Guest: How to fly on an airplane in Russia without dying
The plane crash at the Kazan airport caused much anger and speculation, and highlighted the unaccountable risk of flying in Russia these days, writes Bloomberg guest columnist Leonid Bershidsky.
RUSSIA’S dismal air-safety record made the news again this weekend, when a 23-year-old Boeing 737-500 crashed and exploded at the Kazan airport 450 miles east of Moscow, killing all 44 passengers and six crew.
The tragedy caused much anger and speculation, and highlighted the unaccountable risk of flying in Russia these days. Center-left politician Dmitri Gudkov wrote on his LiveJournal blog that around 75 million air tickets a year are sold in Russia, compared with close to 1 billion in the U.S. Despite the relatively small passenger volumes, Russia is second in the world in fatal plane crashes after the United States.
“I am sure that soon another commission of bureaucrats will find scapegoats for the 50 deaths. I will not be surprised if it’s all written off on the dead pilots: The dead cannot answer back,” Gud-kov wrote. “It was not just one plane that crashed in Kazan but the entire airline industry and, to be honest, the entire Russian government system.”
Posturing aside, there is a recipe for a Russian plane crash that could be derived from the last few years’ incidents, and most of the ingredients were there in the Kazan crash. The Boeing was an old aircraft operated by a small, heavily indebted regional company with only six planes. Although none of these factors, taken separately, caused the crash, their combination apparently spelled disaster.
The leased 737 was flying for Tatarstan Airlines, based in the eponymous oil-rich region. At least two well-known people were aboard: Irek Minnikhanov, the 25-year-old son of Tatarstan President Rustam Minnikhanov, and Alexander Antonov, head of the local branch of the Russian secret police, the FSB. The younger Minnikhanov had dissuaded his French wife, seven months pregnant, from traveling with him.
Tatarstan was the airplane’s seventh operator since 1990, when it made its first flight. It had been used in France, Uganda, Bulgaria and Brazil — where it was repaired after a landing accident — before coming to Russia. Commenting on the plane’s history, opposition politician and former Deputy Prime Minister Boris Nemtsov suggested on Facebook that Russia should take flight-safety lessons from U.S. carriers “so no one would think of using clunky planes that once flew in Uganda and had accidents in Brazil.”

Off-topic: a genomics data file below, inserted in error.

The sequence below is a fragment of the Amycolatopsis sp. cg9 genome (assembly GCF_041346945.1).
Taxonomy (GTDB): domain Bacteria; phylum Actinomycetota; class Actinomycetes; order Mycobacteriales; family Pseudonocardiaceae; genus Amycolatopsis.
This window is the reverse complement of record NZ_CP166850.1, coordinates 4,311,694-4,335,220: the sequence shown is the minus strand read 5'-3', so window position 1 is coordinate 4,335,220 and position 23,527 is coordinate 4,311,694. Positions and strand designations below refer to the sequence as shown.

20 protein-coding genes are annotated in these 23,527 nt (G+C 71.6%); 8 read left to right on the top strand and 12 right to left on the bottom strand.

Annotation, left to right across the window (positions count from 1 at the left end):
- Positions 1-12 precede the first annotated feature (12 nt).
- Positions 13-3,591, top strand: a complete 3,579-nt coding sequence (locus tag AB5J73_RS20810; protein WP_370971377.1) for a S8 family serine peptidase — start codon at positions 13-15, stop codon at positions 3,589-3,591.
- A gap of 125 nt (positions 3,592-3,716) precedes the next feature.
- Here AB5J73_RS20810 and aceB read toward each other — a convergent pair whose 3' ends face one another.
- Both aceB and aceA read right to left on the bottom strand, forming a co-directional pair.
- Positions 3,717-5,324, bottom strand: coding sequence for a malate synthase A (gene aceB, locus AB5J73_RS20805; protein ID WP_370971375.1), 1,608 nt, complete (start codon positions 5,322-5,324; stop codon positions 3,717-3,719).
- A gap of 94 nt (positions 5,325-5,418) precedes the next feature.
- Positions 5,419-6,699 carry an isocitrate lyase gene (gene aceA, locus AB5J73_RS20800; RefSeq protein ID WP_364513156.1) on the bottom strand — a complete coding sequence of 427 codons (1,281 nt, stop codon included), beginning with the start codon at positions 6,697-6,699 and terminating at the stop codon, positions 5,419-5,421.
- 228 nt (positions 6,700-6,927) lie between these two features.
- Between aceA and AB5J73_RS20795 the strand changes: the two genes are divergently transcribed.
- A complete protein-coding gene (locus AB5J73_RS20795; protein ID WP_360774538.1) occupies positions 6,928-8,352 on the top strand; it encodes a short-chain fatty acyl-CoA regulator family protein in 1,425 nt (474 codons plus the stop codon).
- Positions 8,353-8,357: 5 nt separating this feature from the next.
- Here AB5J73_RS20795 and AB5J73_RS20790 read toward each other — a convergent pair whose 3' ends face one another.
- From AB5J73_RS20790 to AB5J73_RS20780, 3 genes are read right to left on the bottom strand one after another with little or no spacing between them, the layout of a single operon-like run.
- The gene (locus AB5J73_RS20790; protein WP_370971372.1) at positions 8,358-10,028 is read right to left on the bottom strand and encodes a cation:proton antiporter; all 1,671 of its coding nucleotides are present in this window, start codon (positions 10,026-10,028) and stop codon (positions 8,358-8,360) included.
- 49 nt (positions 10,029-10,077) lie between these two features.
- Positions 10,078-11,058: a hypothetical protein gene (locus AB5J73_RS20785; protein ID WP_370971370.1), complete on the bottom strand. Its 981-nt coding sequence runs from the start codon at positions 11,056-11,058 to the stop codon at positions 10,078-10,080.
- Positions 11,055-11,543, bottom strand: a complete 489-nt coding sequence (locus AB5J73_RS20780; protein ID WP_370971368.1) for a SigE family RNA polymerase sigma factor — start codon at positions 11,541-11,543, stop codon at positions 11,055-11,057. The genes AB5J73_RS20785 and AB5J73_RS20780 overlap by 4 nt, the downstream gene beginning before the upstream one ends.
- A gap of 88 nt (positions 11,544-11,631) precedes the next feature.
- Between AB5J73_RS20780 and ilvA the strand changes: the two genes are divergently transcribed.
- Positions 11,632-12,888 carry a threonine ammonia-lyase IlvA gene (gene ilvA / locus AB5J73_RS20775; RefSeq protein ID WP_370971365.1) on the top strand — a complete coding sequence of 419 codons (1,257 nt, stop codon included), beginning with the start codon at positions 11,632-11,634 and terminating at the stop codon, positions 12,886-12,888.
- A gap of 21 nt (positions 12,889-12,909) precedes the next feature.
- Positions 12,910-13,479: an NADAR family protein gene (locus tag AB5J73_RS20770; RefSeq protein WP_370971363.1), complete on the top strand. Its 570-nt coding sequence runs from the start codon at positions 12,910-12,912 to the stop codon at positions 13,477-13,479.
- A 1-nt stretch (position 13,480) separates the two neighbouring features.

It’s not quite fair to blame the plane’s age. According to Boeing, about 70 percent of its 737 Classic planes like this one are still in service around the world. The question is whether the company properly serviced the plane, which it was planning to retire in 2014.
Former privatization minister Alfred Kokh suggested the airline’s size must have played a role in the crash. “Ever since the [1990s] there’s been talk of liquidating small regional operators,” Kokh wrote on Facebook. “They do not have the financial resources to ensure the necessary servicing” of planes.
The airline appears to have cared about fleet quality. Apart from one other aging Boeing 737 Classic, it operates four relatively new Airbus A319s, delivered in the last three years. Before the crash, the average age of its fleet was 11.4 years, compared with 14.2 years for American Airlines. Tatarstan is owned by Ak-Bars, a powerful business group with interests in banking, construction, transport, agriculture and food processing. Most of the debts the airline ran up as it revamped its fleet were to friendly or state-controlled local businesses.
The company’s debts, however, might have contributed to the deadliness of the crash. According to a report in the daily Novaya Gazeta, the airline owed the Kazan airport for ground service and therefore had to refuel its planes in Moscow, taking on enough fuel to fly home and then back to the Russian capital. When the plane hit the tarmac, it was carrying about nine tons of jet fuel.
Whatever caused this particular fatal accident, Russian regional carriers’ planes do crash too often. Five such small companies were involved in fatal accidents in 2011, and another two, plus a near-bankrupt Russian discounter, contributed to the woeful statistics in 2012.
All the aircraft that crashed in Russia in 2011 were of Soviet manufacture. After one of those tragedies, then-President Dmitry Medvedev demanded the speedy retirement of the oldest domestically produced airliners. Airlines complied up to a point, and their safety record appeared to improve — until the Kazan disaster.
“My advice as a frequent flyer: Use Aeroflot,” Nemtsov wrote. “My experience shows it is the most reliable airline.”
That might be sound advice. Russia’s state-controlled flag carrier, with the average age of its 139 aircraft at just 5.1 years, has not had a fatal accident since 1994, according to the Aviation Safety Network. Some of its regional subsidiaries cannot match that safety record — they fall into the small Russian airline category, and hence are not for the faint of heart.
Leonid Bershidsky, an editor and novelist, is Moscow correspondent for Bloomberg World View.